The pneumogastric nerves are "wing-like" expansions of the neural plate, extending more than half-way down the side of the pharjmx. At the time when the larva leaves the capsule, a thickening of the ectoderm on each side opposite this nerve and at the level of the notochord develops, and fuses with the nerve. From this double origin arises the ganglion of the pneumogastric. A lateral line thickening has appeared as a solid cord of cells on each side, extending from the pneumogastric backward along the side of the embryo.

It is not possible to enter here into the details of the development of the other cranial nerves enumerated above. The development of the first, third, fourth, and sixth nerves has not as yet been fully worked out. The origin of the optic nerve has been described in connection with the development of the eye.

The Appearance of Cilia on the Surface of the Embryo

If the living embryo be examined at the time when the neural folds have appeared, it will be seen that the embryo slowly rotates within the jelly-capsule. This rotation is the result of the activity of certain ciliated ectodermal cells. The distribution of these cells over the surface of the body has been recently described by Assheton ('96). Assheton states that at the time when the medullary folds are first visible, and even after they have begun to roll in, there are no traces of cilia on the surface of the embryo. Before the neural folds have met in the middle line the ectoderm has become ciliated in certain regions, as can be demonstrated by the streaming movement of granules of carmine placed on the surface. The arrows in Fig. 51 show the direction of the flow of granules over the surface. The lateral edges of the anterior end of the medullary folds seem to show the first traces of cilia, and a few hours later (Fig. 51, A) cilia have also appeared along the sides of the folds.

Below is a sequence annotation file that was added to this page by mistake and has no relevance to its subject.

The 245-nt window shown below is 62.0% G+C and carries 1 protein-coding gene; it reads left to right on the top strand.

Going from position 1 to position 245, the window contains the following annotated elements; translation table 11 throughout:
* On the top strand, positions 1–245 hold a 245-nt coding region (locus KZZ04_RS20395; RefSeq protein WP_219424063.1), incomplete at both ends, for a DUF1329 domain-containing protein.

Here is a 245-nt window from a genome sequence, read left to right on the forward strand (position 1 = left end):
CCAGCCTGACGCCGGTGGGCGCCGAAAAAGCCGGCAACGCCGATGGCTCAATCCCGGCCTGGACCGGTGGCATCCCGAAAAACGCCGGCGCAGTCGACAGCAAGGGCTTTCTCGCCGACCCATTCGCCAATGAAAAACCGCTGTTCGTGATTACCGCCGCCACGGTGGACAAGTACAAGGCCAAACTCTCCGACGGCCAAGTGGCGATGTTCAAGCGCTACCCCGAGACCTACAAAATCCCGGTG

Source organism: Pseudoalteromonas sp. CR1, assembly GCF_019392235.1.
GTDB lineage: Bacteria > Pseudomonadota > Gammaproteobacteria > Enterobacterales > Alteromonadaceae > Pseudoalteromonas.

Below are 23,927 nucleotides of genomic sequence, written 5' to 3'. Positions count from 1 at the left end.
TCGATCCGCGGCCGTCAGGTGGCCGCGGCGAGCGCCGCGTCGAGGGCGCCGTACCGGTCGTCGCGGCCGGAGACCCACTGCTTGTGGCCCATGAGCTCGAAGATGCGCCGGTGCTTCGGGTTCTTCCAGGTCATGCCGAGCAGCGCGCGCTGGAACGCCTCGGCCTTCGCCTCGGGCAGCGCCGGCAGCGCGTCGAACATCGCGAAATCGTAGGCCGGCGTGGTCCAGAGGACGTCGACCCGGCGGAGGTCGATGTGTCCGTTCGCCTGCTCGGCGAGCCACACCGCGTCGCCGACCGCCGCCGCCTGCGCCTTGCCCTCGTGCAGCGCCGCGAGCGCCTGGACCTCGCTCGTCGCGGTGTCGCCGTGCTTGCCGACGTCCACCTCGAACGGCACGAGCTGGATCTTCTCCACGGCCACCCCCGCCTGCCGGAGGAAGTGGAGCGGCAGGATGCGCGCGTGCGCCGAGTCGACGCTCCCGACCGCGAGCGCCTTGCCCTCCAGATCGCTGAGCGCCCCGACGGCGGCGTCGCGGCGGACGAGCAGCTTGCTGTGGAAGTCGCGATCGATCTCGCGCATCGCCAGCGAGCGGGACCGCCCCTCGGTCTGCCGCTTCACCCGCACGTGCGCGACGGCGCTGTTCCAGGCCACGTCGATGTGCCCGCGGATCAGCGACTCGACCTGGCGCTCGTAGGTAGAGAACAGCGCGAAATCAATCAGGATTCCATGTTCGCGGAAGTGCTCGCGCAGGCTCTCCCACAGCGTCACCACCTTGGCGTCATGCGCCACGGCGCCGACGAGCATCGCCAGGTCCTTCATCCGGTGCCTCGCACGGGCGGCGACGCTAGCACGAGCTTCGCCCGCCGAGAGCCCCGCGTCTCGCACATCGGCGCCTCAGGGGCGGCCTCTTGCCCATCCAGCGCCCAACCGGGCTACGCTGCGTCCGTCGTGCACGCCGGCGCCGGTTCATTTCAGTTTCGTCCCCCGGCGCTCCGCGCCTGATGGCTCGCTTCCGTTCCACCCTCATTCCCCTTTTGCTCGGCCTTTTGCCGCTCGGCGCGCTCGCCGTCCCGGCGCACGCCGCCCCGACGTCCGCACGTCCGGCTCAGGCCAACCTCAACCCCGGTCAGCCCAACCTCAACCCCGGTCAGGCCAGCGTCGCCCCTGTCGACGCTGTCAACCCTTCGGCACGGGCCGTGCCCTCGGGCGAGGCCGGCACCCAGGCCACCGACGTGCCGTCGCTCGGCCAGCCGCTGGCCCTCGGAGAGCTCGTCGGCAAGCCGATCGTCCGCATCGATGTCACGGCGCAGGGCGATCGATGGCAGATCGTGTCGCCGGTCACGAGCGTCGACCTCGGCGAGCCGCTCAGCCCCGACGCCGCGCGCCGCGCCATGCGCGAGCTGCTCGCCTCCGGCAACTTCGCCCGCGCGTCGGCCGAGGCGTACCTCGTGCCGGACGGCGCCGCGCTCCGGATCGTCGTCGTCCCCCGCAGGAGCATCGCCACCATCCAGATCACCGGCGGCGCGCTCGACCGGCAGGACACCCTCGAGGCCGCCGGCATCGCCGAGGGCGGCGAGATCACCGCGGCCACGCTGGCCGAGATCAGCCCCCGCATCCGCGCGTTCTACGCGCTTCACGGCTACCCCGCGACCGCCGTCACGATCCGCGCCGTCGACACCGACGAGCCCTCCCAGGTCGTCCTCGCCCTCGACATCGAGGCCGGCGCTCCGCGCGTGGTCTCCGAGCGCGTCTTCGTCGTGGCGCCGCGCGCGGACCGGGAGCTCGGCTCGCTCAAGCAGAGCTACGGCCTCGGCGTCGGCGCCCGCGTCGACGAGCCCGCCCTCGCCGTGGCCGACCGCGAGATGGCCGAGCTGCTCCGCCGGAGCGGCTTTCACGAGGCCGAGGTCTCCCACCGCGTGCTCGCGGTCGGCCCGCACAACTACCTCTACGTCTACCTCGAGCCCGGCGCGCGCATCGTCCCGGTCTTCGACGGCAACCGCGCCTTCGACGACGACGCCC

Fig. 51. — Embryo of Rana. The arrows show the direction of currents of water over the surface. A. Side view. B. Ventral view. (After Assheton.)